• extracting midi file for pupils (usually several at a variety of speeds)
  • extracting passages to create exercises for specific technical points which arise
  • ties – one version with only played notes visible – another with played and held notes visible (sorry for the jargon – no way round this one)

Ensemble repertoire

  • using a file as virtual ensemble in lessons
  • being able to add to or subtract from pupils individual part with their agreement (resaving under their name before extracting to print)
  • preparation of midi files for pupils to take home and also for posting on Exc-el


  • playing pupils an extract of a professional recording of a piece on which they are working e.g. in iTunes
  • playing interesting while tidying up – things which may have come up in conversation in the lesson
  • preparation of supplementary theory handouts
  • preventing pupils from excluding an unpractised piece from the lesson by “forgetting it”
  • Countdown spelling game for concepts and musical terms i.e. spell out the word letter by letter in the hope that someone will recognise it before you get too far into the word

This final use often leads to short discussion about the component parts of the word where separating them out with the spacebar is a great help. I feel that those with an interest in language are more likely to retain the word thereafter. Were we connected to the internet in our rooms, I should love to access my favourite etymological website so that pupils might see from where some the names of concepts arise. Here are a few examples for your delectation:

syncopation   anacrusis   harmony   melody   rhythm   cadence   counterpoint

(I can see a new idea for an additional page on the blog emerging)


As the SQA practical exams approach we are learning more about the exact procedures for “sampling.” For Higher Music, pupils prepare ten minutes of music – of which six are heard. The rationale behind this was presented to us (at an in service last session) as an endeavour to make these exams more like those of pupils’ other subjects e.g. not every topic studied features. Little was made of the 40% saving which also results from these changes and that the difficulty in securing sufficient examining time could be alleviated by these new measures.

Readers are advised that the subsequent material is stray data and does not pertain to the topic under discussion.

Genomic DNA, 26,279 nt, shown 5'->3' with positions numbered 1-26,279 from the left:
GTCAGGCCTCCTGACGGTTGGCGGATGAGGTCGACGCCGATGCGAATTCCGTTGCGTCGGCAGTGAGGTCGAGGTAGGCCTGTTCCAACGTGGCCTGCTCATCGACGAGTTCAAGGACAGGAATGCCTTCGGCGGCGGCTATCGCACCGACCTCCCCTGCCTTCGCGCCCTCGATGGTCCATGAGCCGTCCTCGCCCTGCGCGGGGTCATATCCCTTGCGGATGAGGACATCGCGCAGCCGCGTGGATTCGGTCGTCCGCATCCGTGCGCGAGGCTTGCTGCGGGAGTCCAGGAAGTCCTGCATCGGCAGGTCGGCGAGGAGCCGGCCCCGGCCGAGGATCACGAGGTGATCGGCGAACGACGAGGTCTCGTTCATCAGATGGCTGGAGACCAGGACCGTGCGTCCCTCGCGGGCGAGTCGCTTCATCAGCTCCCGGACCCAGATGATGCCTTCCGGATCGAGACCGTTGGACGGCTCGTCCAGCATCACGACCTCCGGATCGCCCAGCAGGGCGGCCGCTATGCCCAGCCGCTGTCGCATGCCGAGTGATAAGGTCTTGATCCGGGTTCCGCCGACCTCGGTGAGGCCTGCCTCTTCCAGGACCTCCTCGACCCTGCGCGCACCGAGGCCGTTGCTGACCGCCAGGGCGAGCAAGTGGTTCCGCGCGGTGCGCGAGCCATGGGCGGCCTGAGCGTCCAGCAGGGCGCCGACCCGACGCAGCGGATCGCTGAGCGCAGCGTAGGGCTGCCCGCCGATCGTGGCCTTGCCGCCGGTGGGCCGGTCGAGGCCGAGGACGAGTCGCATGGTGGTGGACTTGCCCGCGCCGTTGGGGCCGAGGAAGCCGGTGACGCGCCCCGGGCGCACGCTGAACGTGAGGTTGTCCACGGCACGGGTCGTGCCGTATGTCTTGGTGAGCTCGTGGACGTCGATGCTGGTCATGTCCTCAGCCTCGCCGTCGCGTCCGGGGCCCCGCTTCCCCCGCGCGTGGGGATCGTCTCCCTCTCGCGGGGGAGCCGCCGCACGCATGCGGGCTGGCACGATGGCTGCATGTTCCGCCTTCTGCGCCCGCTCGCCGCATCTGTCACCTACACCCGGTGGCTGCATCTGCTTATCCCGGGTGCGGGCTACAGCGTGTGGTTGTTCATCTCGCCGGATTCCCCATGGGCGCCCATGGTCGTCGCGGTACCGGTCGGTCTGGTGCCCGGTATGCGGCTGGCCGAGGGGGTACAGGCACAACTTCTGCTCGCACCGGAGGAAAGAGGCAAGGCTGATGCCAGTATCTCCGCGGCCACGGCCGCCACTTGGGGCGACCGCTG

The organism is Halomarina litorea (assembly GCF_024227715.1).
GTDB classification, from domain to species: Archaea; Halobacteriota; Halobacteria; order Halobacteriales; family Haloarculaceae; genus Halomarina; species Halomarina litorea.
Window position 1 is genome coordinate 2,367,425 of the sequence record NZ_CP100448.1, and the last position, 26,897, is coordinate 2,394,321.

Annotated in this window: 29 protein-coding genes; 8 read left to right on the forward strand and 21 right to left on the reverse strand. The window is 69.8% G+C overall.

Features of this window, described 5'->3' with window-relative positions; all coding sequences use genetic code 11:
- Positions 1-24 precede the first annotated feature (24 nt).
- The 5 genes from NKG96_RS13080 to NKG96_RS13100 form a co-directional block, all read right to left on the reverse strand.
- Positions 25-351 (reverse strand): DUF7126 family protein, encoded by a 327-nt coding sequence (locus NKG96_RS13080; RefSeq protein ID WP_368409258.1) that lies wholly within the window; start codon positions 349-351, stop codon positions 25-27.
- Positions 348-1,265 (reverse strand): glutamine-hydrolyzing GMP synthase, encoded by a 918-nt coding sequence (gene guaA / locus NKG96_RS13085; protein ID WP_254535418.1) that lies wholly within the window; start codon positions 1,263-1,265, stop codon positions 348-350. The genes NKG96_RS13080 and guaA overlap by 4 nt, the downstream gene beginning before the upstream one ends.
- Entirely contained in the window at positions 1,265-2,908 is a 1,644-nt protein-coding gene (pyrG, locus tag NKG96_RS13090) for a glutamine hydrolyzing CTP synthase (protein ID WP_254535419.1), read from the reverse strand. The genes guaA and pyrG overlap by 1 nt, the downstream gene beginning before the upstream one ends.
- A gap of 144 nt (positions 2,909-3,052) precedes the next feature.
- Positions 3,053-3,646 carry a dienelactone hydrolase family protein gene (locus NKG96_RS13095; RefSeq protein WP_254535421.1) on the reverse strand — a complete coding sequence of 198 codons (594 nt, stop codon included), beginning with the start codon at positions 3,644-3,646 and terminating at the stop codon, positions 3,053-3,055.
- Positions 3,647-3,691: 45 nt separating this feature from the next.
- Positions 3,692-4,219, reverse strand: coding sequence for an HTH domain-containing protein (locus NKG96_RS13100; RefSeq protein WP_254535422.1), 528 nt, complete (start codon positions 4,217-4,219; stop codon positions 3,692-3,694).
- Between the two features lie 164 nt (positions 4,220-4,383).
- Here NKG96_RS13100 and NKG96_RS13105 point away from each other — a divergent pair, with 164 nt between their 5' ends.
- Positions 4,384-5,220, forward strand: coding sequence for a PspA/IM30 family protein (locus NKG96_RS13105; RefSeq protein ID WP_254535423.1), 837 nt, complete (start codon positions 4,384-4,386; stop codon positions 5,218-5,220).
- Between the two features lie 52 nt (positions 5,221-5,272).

We are led to believe that the examiner will select the first piece which is to be played in its entirety. Thereafter, they choose piece after piece, indicating where they would like the candidate to stop. In all cases the pupil begins at the beginning as it is deemed too difficult to begin at random points. The fact that this is precisely how we teach and rehearse seems to hold little sway here.

Most colleagues to whom I have spoken are unhappy with one aspect of this regime Continue reading Sampling

The Full Monty

Yesterday, I experience the widest range of musical experience possible in a single day.

I spent the day at NBHS where the youngest pupils’ reading range is around a dozen notes. Others were putting the finishing touches to their Standard Grade programmes (we now know the examiner’s visit to be in early March).

From there I went to Edinburgh University’s Faculty of Music to rehearse with a postgraduate student from Vigo in Galicia (Northern Spain). We are putting together a short programme of Scottish and Galician traditional music for a concert put on by City of Edinburgh Council – the idea of which is to welcome immigrants to the city. It had been 25 years since I last entered a warren of practice rooms and the cacophonous endeavour brought on a wave of nostalgia.

From there we went to The Queen’s Hall for a concert by Mr. McFall’s Chamber – the pinnacle of writing, arranging and performing. The programme featured musicians from Edinburgh and Newcastle/Northumbria and the (no doubt) minimal rehearsal time was belied by the fantastic musicianship. At that level, one can’t help feeling that music is the first language of those involved.